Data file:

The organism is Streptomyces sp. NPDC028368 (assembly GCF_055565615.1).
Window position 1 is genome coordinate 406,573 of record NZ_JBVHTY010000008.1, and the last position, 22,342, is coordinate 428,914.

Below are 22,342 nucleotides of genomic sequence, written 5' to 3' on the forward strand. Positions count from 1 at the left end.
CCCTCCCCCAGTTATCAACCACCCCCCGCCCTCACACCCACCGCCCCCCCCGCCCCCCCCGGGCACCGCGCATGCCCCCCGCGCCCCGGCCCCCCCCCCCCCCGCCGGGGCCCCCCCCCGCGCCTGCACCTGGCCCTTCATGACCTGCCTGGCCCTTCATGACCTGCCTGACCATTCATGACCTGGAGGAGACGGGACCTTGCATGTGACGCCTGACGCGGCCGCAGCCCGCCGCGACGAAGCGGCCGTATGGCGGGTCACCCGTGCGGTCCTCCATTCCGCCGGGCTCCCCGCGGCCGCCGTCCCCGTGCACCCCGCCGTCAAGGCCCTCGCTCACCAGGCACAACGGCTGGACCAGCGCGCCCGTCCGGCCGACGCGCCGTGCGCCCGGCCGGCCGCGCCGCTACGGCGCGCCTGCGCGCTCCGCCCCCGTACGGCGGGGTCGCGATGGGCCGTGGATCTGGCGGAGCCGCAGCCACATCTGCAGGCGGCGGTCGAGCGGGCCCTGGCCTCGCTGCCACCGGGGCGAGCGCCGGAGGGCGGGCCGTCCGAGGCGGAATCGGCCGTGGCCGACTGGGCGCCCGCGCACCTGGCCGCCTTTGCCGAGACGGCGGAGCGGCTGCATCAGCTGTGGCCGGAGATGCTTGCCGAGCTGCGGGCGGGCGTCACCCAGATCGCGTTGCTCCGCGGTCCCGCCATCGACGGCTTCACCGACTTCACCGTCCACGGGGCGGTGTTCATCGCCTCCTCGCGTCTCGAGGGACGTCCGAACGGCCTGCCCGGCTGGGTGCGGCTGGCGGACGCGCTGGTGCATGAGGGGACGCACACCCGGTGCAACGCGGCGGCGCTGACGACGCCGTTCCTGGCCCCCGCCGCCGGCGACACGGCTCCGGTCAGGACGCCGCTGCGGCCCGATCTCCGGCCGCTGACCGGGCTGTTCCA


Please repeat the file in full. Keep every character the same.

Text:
The organism is Streptomyces sp. NPDC028368 (assembly GCF_055565615.1).
Window position 1 is genome coordinate 406,573 of record NZ_JBVHTY010000008.1, and the last position, 22,342, is coordinate 428,914.

Below are 22,342 nucleotides of genomic sequence, written 5' to 3' on the forward strand. Positions count from 1 at the left end.
CCCTCCCCCAGTTATCAACCACCCCCCGCCCTCACACCCACCGCCCCCCCCGCCCCCCCCGGGCACCGCGCATGCCCCCCGCGCCCCGGCCCCCCCCCCCCCCGCCGGGGCCCCCCCCCGCGCCTGCACCTGGCCCTTCATGACCTGCCTGGCCCTTCATGACCTGCCTGACCATTCATGACCTGGAGGAGACGGGACCTTGCATGTGACGCCTGACGCGGCCGCAGCCCGCCGCGACGAAGCGGCCGTATGGCGGGTCACCCGTGCGGTCCTCCATTCCGCCGGGCTCCCCGCGGCCGCCGTCCCCGTGCACCCCGCCGTCAAGGCCCTCGCTCACCAGGCACAACGGCTGGACCAGCGCGCCCGTCCGGCCGACGCGCCGTGCGCCCGGCCGGCCGCGCCGCTACGGCGCGCCTGCGCGCTCCGCCCCCGTACGGCGGGGTCGCGATGGGCCGTGGATCTGGCGGAGCCGCAGCCACATCTGCAGGCGGCGGTCGAGCGGGCCCTGGCCTCGCTGCCACCGGGGCGAGCGCCGGAGGGCGGGCCGTCCGAGGCGGAATCGGCCGTGGCCGACTGGGCGCCCGCGCACCTGGCCGCCTTTGCCGAGACGGCGGAGCGGCTGCATCAGCTGTGGCCGGAGATGCTTGCCGAGCTGCGGGCGGGCGTCACCCAGATCGCGTTGCTCCGCGGTCCCGCCATCGACGGCTTCACCGACTTCACCGTCCACGGGGCGGTGTTCATCGCCTCCTCGCGTCTCGAGGGACGTCCGAACGGCCTGCCCGGCTGGGTGCGGCTGGCGGACGCGCTGGTGCATGAGGGGACGCACACCCGGTGCAACGCGGCGGCGCTGACGACGCCGTTCCTGGCCCCCGCCGCCGGCGACACGGCTCCGGTCAGGACGCCGCTGCGGCCCGATCTCCGGCCGCTGACCGGGCTGTTCCA